Garmisch-Partenkirchen, Germany, host of the 1936 Winter Olympics, used to be two towns, Garmisch and Partenkirchen. This is probably not a surprise when looking at the name of the city. The two towns were combined by Hitler in 1935 in preparation for the 1936 games and have remained together to this day.
We’ll look at each of the two names, (Garmisch and Partenkirchen), separately, starting with Garmisch. One source tells me that Garmisch translates roughly to “Germar’s district,” and another tells me that the first mention of Garmisch is as around 815 AD as “Germaneskau” meaning “German district.” If the second source is correct, then some Germanic people settled in the area. If the first is correct, we should figure out the origins of the name Germar, and that is not easy to do. There are people named Germar, including a famous holocaust denier, but I haven’t been able to find any reference to someone named Germar who ruled the district, and am wondering if perhaps Germar’s district is just another way of saying German District.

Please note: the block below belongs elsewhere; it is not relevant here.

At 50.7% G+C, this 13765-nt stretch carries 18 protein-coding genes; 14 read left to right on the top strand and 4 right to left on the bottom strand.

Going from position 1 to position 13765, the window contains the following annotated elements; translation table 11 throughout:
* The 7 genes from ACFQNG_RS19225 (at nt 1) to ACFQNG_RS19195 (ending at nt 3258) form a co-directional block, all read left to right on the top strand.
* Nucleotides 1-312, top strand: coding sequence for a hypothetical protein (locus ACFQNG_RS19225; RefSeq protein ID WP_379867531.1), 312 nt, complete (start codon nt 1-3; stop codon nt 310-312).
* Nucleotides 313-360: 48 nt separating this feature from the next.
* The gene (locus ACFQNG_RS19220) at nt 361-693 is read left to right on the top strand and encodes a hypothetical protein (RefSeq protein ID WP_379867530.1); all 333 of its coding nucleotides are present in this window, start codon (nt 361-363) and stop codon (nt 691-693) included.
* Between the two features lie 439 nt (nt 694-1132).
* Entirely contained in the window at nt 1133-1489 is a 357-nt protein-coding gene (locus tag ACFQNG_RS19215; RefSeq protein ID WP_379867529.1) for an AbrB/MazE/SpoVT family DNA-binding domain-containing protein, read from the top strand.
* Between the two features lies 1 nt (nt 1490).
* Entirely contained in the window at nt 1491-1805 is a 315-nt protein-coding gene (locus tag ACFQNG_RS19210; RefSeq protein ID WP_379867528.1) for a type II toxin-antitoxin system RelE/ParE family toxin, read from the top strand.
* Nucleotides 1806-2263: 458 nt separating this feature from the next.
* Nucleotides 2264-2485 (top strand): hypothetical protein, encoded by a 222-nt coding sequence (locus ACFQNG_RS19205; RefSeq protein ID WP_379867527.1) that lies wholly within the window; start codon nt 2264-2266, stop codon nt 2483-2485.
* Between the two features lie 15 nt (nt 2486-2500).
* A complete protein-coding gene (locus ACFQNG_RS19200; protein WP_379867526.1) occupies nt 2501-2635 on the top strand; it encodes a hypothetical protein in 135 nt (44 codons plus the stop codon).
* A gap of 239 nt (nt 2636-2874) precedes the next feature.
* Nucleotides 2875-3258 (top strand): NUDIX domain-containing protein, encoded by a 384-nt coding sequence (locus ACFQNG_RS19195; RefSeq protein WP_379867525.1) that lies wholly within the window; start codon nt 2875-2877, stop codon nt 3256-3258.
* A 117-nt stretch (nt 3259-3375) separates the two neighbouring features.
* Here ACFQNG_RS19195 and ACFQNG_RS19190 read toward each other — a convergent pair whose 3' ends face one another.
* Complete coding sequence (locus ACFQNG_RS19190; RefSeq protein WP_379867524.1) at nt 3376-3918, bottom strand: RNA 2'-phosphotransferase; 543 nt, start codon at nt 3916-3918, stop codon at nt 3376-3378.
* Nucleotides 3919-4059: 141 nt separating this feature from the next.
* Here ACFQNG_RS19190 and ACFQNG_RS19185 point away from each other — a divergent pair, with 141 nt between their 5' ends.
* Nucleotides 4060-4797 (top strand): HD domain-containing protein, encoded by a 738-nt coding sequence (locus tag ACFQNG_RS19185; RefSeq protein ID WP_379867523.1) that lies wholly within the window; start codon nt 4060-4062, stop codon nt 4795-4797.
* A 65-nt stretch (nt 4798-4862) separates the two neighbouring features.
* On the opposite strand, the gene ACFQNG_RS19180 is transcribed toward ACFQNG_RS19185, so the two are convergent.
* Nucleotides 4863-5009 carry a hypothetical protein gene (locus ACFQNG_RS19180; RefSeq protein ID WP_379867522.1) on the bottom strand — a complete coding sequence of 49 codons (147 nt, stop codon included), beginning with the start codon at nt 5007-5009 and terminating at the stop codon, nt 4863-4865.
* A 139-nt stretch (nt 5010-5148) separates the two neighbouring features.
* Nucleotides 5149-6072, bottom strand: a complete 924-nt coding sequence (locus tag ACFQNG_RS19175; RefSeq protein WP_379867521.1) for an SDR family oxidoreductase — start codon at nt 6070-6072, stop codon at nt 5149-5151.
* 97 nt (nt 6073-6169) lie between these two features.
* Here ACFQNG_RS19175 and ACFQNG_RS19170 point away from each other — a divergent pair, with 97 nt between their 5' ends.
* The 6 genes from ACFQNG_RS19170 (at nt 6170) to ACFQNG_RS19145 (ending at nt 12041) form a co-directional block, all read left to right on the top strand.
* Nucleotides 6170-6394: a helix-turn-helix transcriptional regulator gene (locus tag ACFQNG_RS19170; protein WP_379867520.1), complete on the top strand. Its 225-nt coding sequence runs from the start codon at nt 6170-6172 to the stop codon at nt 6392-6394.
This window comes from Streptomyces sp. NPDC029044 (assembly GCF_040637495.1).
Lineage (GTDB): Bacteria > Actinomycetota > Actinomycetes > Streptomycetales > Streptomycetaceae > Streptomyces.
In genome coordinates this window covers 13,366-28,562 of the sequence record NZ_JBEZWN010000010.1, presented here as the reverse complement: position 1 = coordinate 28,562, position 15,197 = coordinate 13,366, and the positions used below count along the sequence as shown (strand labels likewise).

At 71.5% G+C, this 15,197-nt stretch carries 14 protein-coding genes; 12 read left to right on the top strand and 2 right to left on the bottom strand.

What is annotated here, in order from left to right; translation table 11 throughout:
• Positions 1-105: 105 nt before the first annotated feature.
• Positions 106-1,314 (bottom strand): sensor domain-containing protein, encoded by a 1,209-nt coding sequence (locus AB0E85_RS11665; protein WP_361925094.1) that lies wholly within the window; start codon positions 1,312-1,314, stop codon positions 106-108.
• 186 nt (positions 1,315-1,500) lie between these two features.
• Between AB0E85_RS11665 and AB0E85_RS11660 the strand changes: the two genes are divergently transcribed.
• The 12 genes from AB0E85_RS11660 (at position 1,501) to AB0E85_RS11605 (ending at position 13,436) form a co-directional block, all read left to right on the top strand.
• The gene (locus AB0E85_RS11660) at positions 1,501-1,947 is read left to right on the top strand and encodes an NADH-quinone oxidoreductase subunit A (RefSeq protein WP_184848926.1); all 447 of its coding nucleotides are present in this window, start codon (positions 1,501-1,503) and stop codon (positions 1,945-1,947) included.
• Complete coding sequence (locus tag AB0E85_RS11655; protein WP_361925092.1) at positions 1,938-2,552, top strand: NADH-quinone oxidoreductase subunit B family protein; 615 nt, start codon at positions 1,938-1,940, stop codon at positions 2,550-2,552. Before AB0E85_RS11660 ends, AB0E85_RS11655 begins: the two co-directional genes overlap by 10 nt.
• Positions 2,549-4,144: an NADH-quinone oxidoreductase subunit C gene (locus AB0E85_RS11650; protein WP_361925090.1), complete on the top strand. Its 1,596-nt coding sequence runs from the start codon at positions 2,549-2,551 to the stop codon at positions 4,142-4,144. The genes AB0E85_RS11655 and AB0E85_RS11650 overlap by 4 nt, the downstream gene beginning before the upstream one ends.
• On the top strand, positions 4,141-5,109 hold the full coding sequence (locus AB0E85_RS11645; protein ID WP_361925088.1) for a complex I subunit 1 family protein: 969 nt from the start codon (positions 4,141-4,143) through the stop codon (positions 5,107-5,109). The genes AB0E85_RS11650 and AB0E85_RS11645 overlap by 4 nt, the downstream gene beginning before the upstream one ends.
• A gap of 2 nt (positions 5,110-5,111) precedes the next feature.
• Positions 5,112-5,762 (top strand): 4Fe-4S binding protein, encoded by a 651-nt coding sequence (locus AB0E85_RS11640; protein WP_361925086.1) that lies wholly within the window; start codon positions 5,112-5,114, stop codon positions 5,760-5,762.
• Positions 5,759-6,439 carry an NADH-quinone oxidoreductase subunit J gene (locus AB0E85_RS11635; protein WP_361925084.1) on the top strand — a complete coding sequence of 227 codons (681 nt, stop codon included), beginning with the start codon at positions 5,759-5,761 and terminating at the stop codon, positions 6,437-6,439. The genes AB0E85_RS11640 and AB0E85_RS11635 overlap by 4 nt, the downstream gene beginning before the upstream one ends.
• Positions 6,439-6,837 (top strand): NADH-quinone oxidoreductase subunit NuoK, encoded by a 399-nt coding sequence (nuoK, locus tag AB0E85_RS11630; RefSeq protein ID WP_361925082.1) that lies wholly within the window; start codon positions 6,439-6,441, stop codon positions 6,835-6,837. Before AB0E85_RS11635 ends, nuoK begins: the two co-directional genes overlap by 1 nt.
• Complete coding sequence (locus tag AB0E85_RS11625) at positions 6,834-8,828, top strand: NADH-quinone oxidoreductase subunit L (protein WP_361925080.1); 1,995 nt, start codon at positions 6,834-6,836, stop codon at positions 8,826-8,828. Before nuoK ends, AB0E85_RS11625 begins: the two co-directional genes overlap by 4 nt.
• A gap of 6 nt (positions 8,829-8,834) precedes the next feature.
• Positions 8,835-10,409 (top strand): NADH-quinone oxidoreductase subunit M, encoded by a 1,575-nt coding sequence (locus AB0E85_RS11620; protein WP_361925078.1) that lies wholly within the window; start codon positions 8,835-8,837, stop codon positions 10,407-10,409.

Partenkirchen was originally a Roman town called Partanum, founded in 15 AD. I’m not sure when the name got changed to Partenkirchen, but I’ve read that Partenkirchen means “Parthians by the Church.” Assuming that Partanum and Parthians are the same word, this would make sense since the German word for church is Kirche.
I’ve exhausted my resources on this one, so if anyone knows more about the history of either Garmisch or Partenkirchen don’t hesitate to get in touch with me.